Former White House counsel John Dean examines the idea that the government may postpone the presidential elections in the light of an alleged terror threat (see July 8, 2004), and finds it wanting. Dean notes that the idea of postponing the elections is bogus: “There is no such proposal. In fact, it is not legally possible because there are no laws giving the president, or anyone else, such authority.” A Homeland Security spokesperson has said, “DHS is not looking into a contingency plan,” and National Security Adviser Condoleezza Rice has said, “I don’t know where the idea that there might be some postponement of elections comes from.” As others have noted, Rice pointed out that even during the Civil War, then-President Abraham Lincoln refused to consider the idea of postponing the 1864 elections. Christopher Cox (R-CA), the chairman of the House Homeland Security Committee, said flatly: “Were we to postpone the elections, it would represent a victory for the terrorists.… The election is going to go forward.” Dean writes “that the Bush administration has completely disregarded the need to protect the workings of our electoral process, which is highly susceptible to terror attacks,” noting that large-scale, well-timed terror strikes could catastrophically disrupt the election process. [FindLaw, 7/26/2004] Author and media critic Frank Rich is more prosaic, writing in 2006 that both the terror alerts and the vague threats to consider suspending the elections are merely attempts to frighten and cow the American citizenry. [Rich, 2006, pp. 146]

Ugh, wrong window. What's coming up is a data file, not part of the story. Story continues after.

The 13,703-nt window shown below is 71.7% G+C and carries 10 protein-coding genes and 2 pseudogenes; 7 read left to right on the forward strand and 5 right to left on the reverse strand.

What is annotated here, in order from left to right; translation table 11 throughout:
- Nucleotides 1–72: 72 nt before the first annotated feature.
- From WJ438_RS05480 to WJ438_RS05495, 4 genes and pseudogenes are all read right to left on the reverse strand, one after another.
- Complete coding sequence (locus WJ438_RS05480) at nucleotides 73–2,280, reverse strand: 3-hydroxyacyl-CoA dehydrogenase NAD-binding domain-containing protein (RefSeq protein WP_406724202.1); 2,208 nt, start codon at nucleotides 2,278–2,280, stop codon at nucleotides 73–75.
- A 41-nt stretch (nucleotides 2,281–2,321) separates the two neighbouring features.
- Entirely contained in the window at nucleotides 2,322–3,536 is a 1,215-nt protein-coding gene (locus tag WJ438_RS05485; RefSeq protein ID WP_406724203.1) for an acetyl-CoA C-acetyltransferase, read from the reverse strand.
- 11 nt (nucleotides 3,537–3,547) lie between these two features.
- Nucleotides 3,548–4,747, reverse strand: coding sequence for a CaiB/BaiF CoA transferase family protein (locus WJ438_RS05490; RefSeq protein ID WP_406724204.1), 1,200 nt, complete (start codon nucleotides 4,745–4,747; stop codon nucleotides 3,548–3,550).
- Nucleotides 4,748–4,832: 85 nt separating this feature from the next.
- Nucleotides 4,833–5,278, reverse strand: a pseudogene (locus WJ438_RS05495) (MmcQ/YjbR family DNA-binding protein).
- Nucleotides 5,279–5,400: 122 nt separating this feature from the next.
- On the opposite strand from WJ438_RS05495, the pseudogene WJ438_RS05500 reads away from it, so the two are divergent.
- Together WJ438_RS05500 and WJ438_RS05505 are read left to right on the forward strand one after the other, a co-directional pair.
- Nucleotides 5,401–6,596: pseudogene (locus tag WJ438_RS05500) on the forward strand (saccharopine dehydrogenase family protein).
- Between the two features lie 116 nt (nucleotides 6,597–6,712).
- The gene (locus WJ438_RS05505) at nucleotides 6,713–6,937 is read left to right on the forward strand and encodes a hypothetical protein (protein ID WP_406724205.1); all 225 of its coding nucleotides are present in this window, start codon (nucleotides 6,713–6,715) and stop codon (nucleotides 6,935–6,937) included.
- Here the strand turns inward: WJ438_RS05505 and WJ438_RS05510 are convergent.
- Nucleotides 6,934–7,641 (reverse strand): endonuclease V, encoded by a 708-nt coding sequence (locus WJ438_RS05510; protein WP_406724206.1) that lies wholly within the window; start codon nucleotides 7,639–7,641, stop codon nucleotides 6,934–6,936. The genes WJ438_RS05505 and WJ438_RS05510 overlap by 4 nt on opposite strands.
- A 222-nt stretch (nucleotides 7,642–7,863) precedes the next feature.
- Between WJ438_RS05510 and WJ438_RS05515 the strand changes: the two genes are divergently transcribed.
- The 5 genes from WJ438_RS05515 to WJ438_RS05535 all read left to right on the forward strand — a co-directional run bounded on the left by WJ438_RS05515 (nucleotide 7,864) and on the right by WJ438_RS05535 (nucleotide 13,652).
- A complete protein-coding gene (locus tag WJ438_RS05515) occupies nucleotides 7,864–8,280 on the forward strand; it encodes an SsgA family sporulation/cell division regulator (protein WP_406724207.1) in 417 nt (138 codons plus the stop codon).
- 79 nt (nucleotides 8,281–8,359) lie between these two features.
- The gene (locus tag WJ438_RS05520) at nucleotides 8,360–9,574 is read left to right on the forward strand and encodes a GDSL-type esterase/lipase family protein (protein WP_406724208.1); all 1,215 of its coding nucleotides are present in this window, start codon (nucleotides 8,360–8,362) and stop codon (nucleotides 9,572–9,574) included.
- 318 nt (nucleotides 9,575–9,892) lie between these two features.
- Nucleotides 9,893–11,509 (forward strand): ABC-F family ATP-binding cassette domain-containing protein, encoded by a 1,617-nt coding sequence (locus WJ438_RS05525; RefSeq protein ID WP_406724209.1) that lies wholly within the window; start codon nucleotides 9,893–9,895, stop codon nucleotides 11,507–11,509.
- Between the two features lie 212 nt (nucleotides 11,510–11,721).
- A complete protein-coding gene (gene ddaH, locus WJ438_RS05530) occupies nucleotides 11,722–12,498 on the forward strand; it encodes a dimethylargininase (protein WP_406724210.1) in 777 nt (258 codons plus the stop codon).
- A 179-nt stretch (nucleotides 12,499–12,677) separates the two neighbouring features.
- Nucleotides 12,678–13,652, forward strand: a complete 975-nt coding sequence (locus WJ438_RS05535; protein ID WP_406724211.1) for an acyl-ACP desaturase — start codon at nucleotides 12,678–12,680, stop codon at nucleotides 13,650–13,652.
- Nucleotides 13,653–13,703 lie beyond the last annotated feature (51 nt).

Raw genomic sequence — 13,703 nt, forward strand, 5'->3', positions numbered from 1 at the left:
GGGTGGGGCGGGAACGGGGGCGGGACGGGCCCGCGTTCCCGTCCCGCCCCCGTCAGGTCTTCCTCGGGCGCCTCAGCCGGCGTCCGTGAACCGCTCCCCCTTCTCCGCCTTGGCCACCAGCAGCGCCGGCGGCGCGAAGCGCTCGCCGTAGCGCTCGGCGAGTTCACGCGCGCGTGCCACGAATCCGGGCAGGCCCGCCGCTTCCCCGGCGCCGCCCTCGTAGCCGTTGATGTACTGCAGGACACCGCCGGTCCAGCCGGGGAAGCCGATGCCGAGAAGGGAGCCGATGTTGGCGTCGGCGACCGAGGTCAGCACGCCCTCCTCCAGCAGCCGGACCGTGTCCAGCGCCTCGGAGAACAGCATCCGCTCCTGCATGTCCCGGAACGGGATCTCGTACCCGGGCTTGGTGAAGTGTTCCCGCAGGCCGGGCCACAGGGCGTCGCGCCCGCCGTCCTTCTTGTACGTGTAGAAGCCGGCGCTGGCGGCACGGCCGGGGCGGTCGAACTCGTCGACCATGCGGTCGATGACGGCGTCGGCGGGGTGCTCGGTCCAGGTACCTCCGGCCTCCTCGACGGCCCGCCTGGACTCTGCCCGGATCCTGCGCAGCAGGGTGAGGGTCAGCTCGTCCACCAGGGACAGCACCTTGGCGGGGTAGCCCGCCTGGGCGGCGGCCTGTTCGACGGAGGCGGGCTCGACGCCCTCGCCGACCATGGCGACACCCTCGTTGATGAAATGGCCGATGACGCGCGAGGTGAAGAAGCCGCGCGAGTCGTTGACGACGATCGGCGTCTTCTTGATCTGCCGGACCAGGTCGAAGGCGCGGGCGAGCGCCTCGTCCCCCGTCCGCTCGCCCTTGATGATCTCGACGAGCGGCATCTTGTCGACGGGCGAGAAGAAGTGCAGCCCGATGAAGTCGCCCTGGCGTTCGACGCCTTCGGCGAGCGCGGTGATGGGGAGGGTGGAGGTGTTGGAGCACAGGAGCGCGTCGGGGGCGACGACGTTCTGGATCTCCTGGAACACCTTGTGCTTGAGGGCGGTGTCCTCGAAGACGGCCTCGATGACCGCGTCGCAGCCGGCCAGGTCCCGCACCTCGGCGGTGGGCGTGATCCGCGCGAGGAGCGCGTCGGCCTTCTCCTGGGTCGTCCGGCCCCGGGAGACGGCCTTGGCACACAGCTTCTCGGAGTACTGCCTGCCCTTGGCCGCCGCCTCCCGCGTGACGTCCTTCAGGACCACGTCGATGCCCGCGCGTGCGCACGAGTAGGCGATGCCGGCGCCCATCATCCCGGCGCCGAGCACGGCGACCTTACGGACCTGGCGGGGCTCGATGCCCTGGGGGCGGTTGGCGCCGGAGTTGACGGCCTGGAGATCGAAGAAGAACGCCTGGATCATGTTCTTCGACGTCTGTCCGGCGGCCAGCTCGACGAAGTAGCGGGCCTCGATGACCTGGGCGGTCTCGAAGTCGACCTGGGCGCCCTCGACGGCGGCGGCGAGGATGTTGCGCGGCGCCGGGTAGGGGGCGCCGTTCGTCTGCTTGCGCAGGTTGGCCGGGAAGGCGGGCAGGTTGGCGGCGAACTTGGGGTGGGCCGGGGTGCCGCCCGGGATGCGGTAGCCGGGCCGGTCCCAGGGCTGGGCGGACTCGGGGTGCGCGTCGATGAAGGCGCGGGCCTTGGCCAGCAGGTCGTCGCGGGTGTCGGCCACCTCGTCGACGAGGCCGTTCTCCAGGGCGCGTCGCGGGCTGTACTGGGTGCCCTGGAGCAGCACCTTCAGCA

President Bush nominates former New York City Police Commissioner Bernard Kerik to head the Department of Homeland Security, replacing outgoing DHS head Tom Ridge. Kerik is a close friend and political ally of former New York Mayor Rudolph Giuliani, who pushed Kerik for the position. Kerik also actively campaigned for Bush in the recent presidential campaign. “Bernie Kerik is one of the most accomplished and effective leaders of law enforcement in America,” Bush says. “In every position, he has demonstrated a deep commitment to justice, a heart for the innocent, and a record of great success. I’m grateful he’s agreed to bring his lifetime of security experience and skill to one of the most important positions in the American government.” Kerik recently returned from a stint in Iraq, where he trained Iraqi police officials (see May 2003 - July 2003). Kerik was also in charge of New York City police activities during the 9/11 attacks (see (After 10:28 a.m.-12:00 pm.) September 11, 2001). Kerik says: “I know what is at stake. On September 11, 2001, I witnessed firsthand the very worst of humanity and the very best.… I saw hatred claim the lives of 2,400 innocent people, and I saw the bravest men and women I will ever know rescue more than 20,000 others.” Bush says of Kerik: “He was there when the Twin Towers collapsed—he knew the faces of the rescuers who rushed toward danger, he attended the funerals for the officers who didn’t come back. Bernie Kerik understands the duties that came to America on September 11. The resolve he felt that morning will guide him every day on his job and every first responder defending our homeland will have a faithful ally in Bernie Kerik.” Congressional Republicans laud Kerik’s nomination. Senator Susan Collins (R-ME), the chair of the Senate Governmental Affairs Committee, which oversees DHS, calls Kerik a “strong candidate” for the post. “He knows first hand the challenges this country faces in guarding against terrorist attacks,” Collins says. House Homeland Security Committee Chairman Christopher Cox (R-CA) calls Kerik “the perfect choice for the job,” and goes on to say: “There is no doubt that Bernie is a strong, no-nonsense manager who is intimately familiar with the homeland security mission. The new standing Committee on Homeland Security will work closely with him to build on the strong foundations laid by Tom Ridge to secure America against terrorism.” Some Democrats, including Senator Charles Schumer (D-NY), also praise Kerik’s nomination. “Coming from New York, Bernie Kerik knows the great needs and challenges this country faces in homeland security,” Schumer says. “He has a strong law enforcement background and I believe will do an excellent job in fighting for the resources and focus that homeland security needs and deserves in our post-9/11 world.” Kerik’s biggest drawback as the choice to head DHS may be his lack of experience in managing a federal bureaucracy, some observers say. Former New York Police Commissioner Howard Safire says of Kerik: “Bernie is a very good operational person, he knows how to run the operation. What he needs to learn and what he’s going to need help with is the Washington bureaucracy.” DHS is an umbrella department overseeing and managing 22 separate federal agencies and some 200,000 employees and contract workers. [New York Times, 12/2/2004; Fox News, 12/3/2004; McClellan, 2008, pp. 245-246] “People here are waiting to find out who this guy is and what changes he’ll bring,” says an anonymous Homeland Security senior official. “He’s really an unknown factor here in Washington.” [New York Times, 12/4/2004] In 2008, Scott McClellan, the current White House press secretary, will describe DHS as “still in its infancy and still struggling to define its identity,” and will call it a “vast, unwieldy agglomeration of dozens of formerly independent agencies, now bundled together under one name, and with a new focus (physical threats to the American ‘homeland’) that sometimes contradicted the old mandates. Homeland Security was hampered by bureaucratic infighting, incredibly complex coordination challenges, and slumping employee morale.” [McClellan, 2008, pp. 245-246] Less than two weeks later, Kerik will withdraw his name from consideration, ostensibly over a problem with an illegal immigrant he hired to babysit his children (see December 13, 2004), though some believe his withdrawal is spurred by the media’s interest in his business dealings (see December 9-10, 2004).